(2) An application for extension shall be supported by an affidavit setting forth good and substantial reasons for the application and where the application is for leave to appeal the affidavit shall contain grounds of appeal which prima facie show good cause for leave to be granted.”
 The Supreme Court of Swaziland in the case of Usutu Pulp Company v. Swaziland Agricultural Workers Union Civil Appeal No. 21/2011 at para 42 quoted with approval two cases of the South African Supreme Court of Appeal, Silber v. Ozen Wholesalers (Pty) Ltd 1954 (2) SA 345 (AD) at 353-353 and Minister of Agriculture and Land Affairs v. CJ Rance (Pty) Ltd 2010 (4) SA 109 (SCA) at para 36. In the Usutu Pulp Company case, I had occasion to say that the expressions “good cause” and “sufficient cause” are synonymous and mean, that the defendant must at least furnish an explanation of his default sufficiently to enable the Court to understand how the default came about, and to assess his conduct and motives.
 It is a trite principle of our law that a party seeking condonation should give a reasonable explanation for the delay. In addition he must show that there are reasonable prospects of success on appeal. Ramodibedi JA, as he then was, in Johannes Hlatshwayo v. Swaziland Development and Savings Bank and Others Civil Appeal case No. 17/2006 at para 17 said the following:
“17. It requires to be stressed that the whole purpose behind Rule 17 of the Rules of this Court on condonation is to enable the Court to gauge such factors as (1) the degree of delay involved in the matter, (2) the adequacy of the reasons given for the delay, (3) the prospects of success on appeal and (4) the respondent’s interest in the finality of the matter.”
 It is apparent from the evidence that there was a flagrant disregard of the Rules of this Court by the appellant and his Attorney in failing to file the Record of Appeal within the time provided in the Rules. The appellant’s explanation that he instructed his attorney to prosecute the appeal timeously but failed to do so does not constitute a reasonable explanation for purposes of condonation for non-compliance with the Rules of Court. Similarly, the appellant’s explanations that he did not have the money to pay his attorney to prosecute the appeal because he was still defending the divorce proceedings at the Mbabane Magistrate’s Court is equally not a valid excuse because both cases were being handled by the same attorney; he could have prosecuted both matters simultaneously. The importance of complying with the Rules of Court cannot be over-emphasised.
 The Supreme Court in the case of Kenneth B. Ngcamphalala v. Swaziland Development and Savings Bank and Eight Others Civil Appeal NO. 88/12 at para 20 quoted with approval the South African Appellant Division case of Saloojee v. Minister of Community Development 1965 (2) SA 135 (AD) at 141 where Steyn CJ had this to say:
“… it has not at any time been held that condonation will not in any circumstances be withheld if the blame lies with the attorney. There is a limit beyond which a litigant cannot escape the results of his attorney’s lack of diligence or the insufficiency of the explanation tendered. To hold otherwise might have a disastrous effect upon the observance of the Rules of this Court. Considerations ‘ad misericordiam’ should not be allowed to become an invitation to laxity. In fact this Court has lately been burdened with an undue and increasing number of applications for condonation in which the failure to comply with the Rules of this Court was due to neglect on the part of the attorney. The attorney after all, is the representative who the litigant has chosen for himself, and there is little reason why, in regard to condonation of a failure to comply with a Rule of Court, the litigant should be absolved from the consequences of such a relationship, no matter what the circumstances of the failure are…. If he relies upon the ineptitude or remissness of his own attorney, he should at least explain that none of it is to be imputed to himself.”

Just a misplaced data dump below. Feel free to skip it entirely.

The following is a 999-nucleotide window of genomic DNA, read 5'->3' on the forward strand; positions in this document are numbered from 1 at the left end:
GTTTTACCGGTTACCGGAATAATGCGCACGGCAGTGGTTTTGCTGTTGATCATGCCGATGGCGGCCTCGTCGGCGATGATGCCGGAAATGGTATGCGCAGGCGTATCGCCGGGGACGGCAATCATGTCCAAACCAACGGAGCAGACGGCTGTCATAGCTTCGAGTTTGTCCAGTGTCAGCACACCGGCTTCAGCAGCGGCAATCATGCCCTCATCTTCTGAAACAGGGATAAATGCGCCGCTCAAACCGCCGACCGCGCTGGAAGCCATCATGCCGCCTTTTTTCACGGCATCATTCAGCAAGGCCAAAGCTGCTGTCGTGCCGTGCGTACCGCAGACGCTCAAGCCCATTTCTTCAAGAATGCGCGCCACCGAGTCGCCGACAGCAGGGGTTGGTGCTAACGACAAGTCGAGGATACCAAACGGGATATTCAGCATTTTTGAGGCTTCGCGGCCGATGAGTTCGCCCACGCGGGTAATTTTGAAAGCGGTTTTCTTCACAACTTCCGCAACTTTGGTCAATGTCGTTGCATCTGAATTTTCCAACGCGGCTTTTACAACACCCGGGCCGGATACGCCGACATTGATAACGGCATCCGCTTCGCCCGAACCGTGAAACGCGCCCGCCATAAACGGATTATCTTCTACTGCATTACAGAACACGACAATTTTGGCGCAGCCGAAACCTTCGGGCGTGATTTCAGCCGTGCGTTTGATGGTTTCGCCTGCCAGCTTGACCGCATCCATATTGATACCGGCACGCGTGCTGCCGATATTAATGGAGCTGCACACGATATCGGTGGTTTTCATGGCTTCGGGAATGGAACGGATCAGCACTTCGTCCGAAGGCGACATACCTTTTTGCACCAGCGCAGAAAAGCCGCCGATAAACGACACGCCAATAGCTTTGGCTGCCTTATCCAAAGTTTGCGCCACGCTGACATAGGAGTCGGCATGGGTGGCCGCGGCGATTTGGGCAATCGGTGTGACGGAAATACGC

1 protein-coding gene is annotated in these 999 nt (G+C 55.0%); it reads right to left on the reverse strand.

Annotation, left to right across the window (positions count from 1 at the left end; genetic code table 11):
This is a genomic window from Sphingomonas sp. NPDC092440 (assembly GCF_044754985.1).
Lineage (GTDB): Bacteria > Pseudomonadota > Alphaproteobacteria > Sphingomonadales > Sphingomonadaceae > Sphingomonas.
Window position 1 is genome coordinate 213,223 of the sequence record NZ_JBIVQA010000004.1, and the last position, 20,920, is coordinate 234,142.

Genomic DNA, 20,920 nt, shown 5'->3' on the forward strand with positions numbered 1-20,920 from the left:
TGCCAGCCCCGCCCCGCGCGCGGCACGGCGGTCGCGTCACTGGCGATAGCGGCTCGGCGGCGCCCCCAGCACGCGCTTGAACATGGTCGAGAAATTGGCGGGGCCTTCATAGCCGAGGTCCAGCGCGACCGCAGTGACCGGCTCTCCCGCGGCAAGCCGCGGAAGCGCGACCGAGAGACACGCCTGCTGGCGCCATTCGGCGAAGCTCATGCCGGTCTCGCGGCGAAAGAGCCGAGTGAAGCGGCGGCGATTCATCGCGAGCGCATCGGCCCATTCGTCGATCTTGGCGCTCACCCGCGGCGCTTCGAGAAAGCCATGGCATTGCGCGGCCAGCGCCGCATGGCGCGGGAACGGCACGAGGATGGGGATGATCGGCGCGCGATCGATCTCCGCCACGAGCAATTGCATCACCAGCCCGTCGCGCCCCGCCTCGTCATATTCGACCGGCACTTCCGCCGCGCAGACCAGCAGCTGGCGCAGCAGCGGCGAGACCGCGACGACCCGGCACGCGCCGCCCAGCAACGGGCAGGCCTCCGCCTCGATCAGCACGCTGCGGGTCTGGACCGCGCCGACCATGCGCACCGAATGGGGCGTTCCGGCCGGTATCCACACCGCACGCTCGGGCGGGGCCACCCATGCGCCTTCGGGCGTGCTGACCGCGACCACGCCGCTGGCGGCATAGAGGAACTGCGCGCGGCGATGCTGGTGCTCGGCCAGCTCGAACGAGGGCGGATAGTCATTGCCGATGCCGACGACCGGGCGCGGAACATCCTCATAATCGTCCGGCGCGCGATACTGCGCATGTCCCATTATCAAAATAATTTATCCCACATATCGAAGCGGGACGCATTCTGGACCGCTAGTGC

Similarly, His Lordship Ramodibedi CJ in the case of Johannes Hlatshwayo v. Swaziland Development and Savings Bank and Others Civil case No. 21/2006 at page 14 quoted with approval an earlier decision of this Court in the case of Simon Musa Matsebula v. Swaziland Building Society Civil Appeal No. 11/1998 where Steyn JA had this to say:
“14. …. It is with regret that I record that practitioners in the Kingdom only too frequently flagrantly disregard the Rules. Their failure to comply with the Rules conscientiously has become almost the rule rather than the exception. They appear to fail to appreciate that the Rules have been deliberately formulated to facilitate the delivery of speedy and efficient justice. The disregard of the rules of Court and of good practice have so often and so clearly been disapproved by this Court that non-compliance of a serious kind will henceforth result in appropriate cases either in the appropriate procedural orders being made such as striking matters off the roll or in appropriate orders for costs, including orders for costs de bonis propriis.”
 It is apparent from the precedings paragraphs that the appellant has failed to satisfy the essential requirements for condonation, that is “sufficient cause” as well as prospects of success on appeal; in the circumstances this Court is entitled to invoke Rule 30 (4) of the Rules of this Court and hold that the appeal is deemed to have been abandoned.
 Accordingly, the following order is made:
(i) The appellant’s application of condonation for the late filing of the Record of Proceedings is hereby dismissed.
(ii) The appeal is deemed to have been abandoned and it is dismissed with costs.
(iii) The appellant shall bear the respondent’s costs of the application including the costs of appeal.
JUSTICE OF APPEAL
I agree A.M. EBRAHIM
JUSTICE OF APPEAL
I agree P. LEVINSOHN
JUSTICE OF APPEAL
For Appellant Attorney B. Mndzebele
For Respondent Attorney M. Manzini
DELIVERED IN OPEN COURT ON 29 NOVEMBER 2013